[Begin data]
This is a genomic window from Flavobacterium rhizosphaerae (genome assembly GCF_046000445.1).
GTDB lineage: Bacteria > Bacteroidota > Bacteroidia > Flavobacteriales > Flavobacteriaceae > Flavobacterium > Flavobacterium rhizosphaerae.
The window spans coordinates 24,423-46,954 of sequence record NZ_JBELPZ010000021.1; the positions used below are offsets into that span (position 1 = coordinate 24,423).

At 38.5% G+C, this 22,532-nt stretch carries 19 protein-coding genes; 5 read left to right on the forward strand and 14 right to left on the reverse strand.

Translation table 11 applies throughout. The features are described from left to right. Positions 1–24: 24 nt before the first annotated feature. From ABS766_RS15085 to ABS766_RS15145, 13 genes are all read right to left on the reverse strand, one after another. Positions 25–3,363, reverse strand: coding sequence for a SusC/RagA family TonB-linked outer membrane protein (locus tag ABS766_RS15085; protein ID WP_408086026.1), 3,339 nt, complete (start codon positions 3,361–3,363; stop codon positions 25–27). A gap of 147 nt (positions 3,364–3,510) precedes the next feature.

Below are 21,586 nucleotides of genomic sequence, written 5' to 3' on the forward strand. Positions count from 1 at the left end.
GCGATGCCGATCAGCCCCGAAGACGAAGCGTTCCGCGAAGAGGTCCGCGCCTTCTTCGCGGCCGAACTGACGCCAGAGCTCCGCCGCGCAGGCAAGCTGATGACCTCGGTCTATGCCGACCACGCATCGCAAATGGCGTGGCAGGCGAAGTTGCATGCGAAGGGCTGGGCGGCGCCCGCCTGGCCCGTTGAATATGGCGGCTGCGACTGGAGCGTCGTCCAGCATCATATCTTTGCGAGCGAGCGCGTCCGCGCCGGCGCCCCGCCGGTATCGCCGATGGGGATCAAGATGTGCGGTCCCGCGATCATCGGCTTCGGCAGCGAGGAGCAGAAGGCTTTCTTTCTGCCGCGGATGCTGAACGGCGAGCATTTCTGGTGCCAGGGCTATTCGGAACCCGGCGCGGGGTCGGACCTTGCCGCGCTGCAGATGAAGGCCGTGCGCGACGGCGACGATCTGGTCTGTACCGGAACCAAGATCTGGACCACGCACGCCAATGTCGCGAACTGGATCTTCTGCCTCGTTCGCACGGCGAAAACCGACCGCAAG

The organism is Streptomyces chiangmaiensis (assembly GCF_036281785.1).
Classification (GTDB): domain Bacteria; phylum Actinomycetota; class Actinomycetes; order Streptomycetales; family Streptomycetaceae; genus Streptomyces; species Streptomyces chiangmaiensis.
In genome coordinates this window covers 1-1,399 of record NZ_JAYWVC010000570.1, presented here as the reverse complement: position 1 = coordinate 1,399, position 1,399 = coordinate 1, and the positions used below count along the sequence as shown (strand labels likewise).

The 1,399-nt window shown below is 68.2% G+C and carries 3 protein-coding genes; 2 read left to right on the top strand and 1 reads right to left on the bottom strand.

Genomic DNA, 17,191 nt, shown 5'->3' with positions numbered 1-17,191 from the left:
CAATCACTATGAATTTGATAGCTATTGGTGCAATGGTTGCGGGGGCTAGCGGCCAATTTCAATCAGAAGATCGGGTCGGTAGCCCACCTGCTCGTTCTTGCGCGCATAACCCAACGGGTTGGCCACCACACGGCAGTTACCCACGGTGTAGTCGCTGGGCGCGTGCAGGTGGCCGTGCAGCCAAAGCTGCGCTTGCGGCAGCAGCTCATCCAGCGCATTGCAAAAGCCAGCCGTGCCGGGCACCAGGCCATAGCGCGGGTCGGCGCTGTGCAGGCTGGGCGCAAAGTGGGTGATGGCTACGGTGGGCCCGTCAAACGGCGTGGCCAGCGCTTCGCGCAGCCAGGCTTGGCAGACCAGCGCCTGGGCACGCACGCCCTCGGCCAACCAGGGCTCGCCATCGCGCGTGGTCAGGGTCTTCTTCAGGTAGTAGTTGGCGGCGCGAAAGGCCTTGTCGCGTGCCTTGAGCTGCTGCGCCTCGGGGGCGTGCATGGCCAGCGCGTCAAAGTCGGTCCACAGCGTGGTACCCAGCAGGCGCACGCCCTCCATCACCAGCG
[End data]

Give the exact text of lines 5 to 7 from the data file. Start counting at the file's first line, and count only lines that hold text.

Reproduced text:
Translation table 11 applies throughout. The features are described from left to right. Positions 1–24: 24 nt before the first annotated feature. From ABS766_RS15085 to ABS766_RS15145, 13 genes are all read right to left on the reverse strand, one after another. Positions 25–3,363, reverse strand: coding sequence for a SusC/RagA family TonB-linked outer membrane protein (locus tag ABS766_RS15085; protein ID WP_408086026.1), 3,339 nt, complete (start codon positions 3,361–3,363; stop codon positions 25–27). A gap of 147 nt (positions 3,364–3,510) precedes the next feature.

Below are 21,586 nucleotides of genomic sequence, written 5' to 3' on the forward strand. Positions count from 1 at the left end.
GCGATGCCGATCAGCCCCGAAGACGAAGCGTTCCGCGAAGAGGTCCGCGCCTTCTTCGCGGCCGAACTGACGCCAGAGCTCCGCCGCGCAGGCAAGCTGATGACCTCGGTCTATGCCGACCACGCATCGCAAATGGCGTGGCAGGCGAAGTTGCATGCGAAGGGCTGGGCGGCGCCCGCCTGGCCCGTTGAATATGGCGGCTGCGACTGGAGCGTCGTCCAGCATCATATCTTTGCGAGCGAGCGCGTCCGCGCCGGCGCCCCGCCGGTATCGCCGATGGGGATCAAGATGTGCGGTCCCGCGATCATCGGCTTCGGCAGCGAGGAGCAGAAGGCTTTCTTTCTGCCGCGGATGCTGAACGGCGAGCATTTCTGGTGCCAGGGCTATTCGGAACCCGGCGCGGGGTCGGACCTTGCCGCGCTGCAGATGAAGGCCGTGCGCGACGGCGACGATCTGGTCTGTACCGGAACCAAGATCTGGACCACGCACGCCAATGTCGCGAACTGGATCTTCTGCCTCGTTCGCACGGCGAAAACCGACCGCAAG